“The Maid” by Nita Prose

Genre: Clue-Like Mystery The Maid
Publisher: Penquin-Random House
Pub. Date: Jan. 04, 2022

I am not often a fan of cozy mysteries but I did enjoy, “The Maid,” Nita Prose’s debut novel, which is satisfying on every level. A guest is found dead at a posh city hotel, and the major suspect is Molly Gray, a cleaning servicewoman who takes unusual delight and pride in her work. Molly Gray is a quirky girl who probably is on the autism spectrum.  She doesn’t understand the complexities of social interaction and frequently misinterprets others’ intentions. This is how the hotel bartender, who she has a crush on, exploits and uses her in a drug ring. While some readers may be able to figure out who the killer is right away, that will not spoil the novel. The story is more about Molly and her development as a person. This is a heartwarming tale that will have you rooting for Molly, and maybe like myself, help one remember that there is a real person with feelings inside all of us.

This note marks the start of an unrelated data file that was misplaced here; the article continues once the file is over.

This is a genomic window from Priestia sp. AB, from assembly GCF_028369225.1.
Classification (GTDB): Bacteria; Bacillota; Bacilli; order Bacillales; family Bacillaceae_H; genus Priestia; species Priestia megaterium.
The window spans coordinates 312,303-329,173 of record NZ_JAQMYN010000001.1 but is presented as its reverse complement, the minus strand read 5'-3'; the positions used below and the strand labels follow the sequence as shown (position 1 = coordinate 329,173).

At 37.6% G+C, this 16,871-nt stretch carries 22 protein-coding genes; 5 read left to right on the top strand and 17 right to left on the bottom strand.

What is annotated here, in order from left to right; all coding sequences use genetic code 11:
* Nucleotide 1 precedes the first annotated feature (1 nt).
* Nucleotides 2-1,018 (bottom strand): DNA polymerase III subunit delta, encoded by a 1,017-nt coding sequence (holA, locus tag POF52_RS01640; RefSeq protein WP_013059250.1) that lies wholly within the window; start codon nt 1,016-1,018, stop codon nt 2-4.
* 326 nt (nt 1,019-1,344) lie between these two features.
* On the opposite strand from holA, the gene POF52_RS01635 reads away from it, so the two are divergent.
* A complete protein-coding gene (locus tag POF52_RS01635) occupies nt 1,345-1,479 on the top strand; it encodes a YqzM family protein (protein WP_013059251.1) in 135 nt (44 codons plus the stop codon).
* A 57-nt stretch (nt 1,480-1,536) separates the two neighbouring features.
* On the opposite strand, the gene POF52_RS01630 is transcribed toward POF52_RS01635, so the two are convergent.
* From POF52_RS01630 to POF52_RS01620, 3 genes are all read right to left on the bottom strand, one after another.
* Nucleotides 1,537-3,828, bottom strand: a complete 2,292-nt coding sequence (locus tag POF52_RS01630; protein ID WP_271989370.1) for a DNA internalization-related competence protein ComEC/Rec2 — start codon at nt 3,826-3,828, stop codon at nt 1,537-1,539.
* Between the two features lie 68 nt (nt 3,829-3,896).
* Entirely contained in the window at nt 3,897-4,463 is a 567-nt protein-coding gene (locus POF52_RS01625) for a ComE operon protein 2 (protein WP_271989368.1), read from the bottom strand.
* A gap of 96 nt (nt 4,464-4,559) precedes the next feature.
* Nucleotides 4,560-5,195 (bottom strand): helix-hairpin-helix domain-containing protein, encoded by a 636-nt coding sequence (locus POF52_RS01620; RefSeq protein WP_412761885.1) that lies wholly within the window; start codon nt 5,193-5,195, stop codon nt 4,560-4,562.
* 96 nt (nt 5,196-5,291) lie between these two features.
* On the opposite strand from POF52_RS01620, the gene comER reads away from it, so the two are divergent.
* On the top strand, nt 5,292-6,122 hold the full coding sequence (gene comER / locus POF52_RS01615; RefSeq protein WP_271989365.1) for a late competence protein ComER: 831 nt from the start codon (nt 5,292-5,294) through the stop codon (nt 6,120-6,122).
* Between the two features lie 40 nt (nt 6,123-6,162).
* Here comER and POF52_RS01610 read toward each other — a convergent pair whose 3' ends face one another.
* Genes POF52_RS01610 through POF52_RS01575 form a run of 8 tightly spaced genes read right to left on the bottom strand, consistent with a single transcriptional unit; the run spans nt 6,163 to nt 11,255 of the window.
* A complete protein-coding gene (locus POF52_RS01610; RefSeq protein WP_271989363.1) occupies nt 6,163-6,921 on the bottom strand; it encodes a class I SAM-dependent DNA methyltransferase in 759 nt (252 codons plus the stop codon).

I received this Advance Review Copy (ARC) novel from the publisher at no cost in exchange for an honest review.

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“This Shining Life” by Harriet Kline

Genre: General Fiction/Literary Fiction
Publisher: Random House
Pub. Date: June 22, 2021

The Shing Life

This character-driven novel is a sweet yet sad story that revolves around Rich who is a husband, father, brother, and son. Rich will die in the novel. We know this from chapter one. The book takes you through his prognosis until his death and his family’s grief afterward. The author’s descriptive writing will bring you into the mindset of a dying man. As well as his family members who are trying to digest his upcoming death.